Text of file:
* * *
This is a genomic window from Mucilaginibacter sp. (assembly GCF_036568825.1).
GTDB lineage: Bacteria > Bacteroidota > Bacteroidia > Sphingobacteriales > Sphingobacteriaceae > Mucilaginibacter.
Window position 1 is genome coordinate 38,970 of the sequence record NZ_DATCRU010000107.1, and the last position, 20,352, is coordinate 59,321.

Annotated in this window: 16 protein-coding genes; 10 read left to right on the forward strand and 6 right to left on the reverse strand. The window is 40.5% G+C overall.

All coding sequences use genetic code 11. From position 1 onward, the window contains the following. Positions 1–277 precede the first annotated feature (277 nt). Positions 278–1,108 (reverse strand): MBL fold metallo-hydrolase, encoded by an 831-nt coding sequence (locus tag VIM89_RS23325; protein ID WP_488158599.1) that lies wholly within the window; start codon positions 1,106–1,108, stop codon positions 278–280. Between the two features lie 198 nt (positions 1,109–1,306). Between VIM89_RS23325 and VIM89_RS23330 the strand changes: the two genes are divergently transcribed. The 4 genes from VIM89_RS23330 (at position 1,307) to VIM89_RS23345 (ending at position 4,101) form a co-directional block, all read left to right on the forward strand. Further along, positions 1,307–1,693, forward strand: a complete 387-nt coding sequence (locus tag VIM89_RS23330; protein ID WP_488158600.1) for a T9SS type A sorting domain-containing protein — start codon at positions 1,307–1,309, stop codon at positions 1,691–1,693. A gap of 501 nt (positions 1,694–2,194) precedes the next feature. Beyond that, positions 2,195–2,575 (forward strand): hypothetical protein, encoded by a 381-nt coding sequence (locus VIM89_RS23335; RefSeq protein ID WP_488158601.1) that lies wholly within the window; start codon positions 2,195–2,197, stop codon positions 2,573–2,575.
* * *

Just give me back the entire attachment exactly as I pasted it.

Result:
This is a genomic window from Mucilaginibacter sp. (assembly GCF_036568825.1).
GTDB lineage: Bacteria > Bacteroidota > Bacteroidia > Sphingobacteriales > Sphingobacteriaceae > Mucilaginibacter.
Window position 1 is genome coordinate 38,970 of the sequence record NZ_DATCRU010000107.1, and the last position, 20,352, is coordinate 59,321.

Annotated in this window: 16 protein-coding genes; 10 read left to right on the forward strand and 6 right to left on the reverse strand. The window is 40.5% G+C overall.

All coding sequences use genetic code 11. From position 1 onward, the window contains the following. Positions 1–277 precede the first annotated feature (277 nt). Positions 278–1,108 (reverse strand): MBL fold metallo-hydrolase, encoded by an 831-nt coding sequence (locus tag VIM89_RS23325; protein ID WP_488158599.1) that lies wholly within the window; start codon positions 1,106–1,108, stop codon positions 278–280. Between the two features lie 198 nt (positions 1,109–1,306). Between VIM89_RS23325 and VIM89_RS23330 the strand changes: the two genes are divergently transcribed. The 4 genes from VIM89_RS23330 (at position 1,307) to VIM89_RS23345 (ending at position 4,101) form a co-directional block, all read left to right on the forward strand. Further along, positions 1,307–1,693, forward strand: a complete 387-nt coding sequence (locus tag VIM89_RS23330; protein ID WP_488158600.1) for a T9SS type A sorting domain-containing protein — start codon at positions 1,307–1,309, stop codon at positions 1,691–1,693. A gap of 501 nt (positions 1,694–2,194) precedes the next feature. Beyond that, positions 2,195–2,575 (forward strand): hypothetical protein, encoded by a 381-nt coding sequence (locus VIM89_RS23335; RefSeq protein ID WP_488158601.1) that lies wholly within the window; start codon positions 2,195–2,197, stop codon positions 2,573–2,575.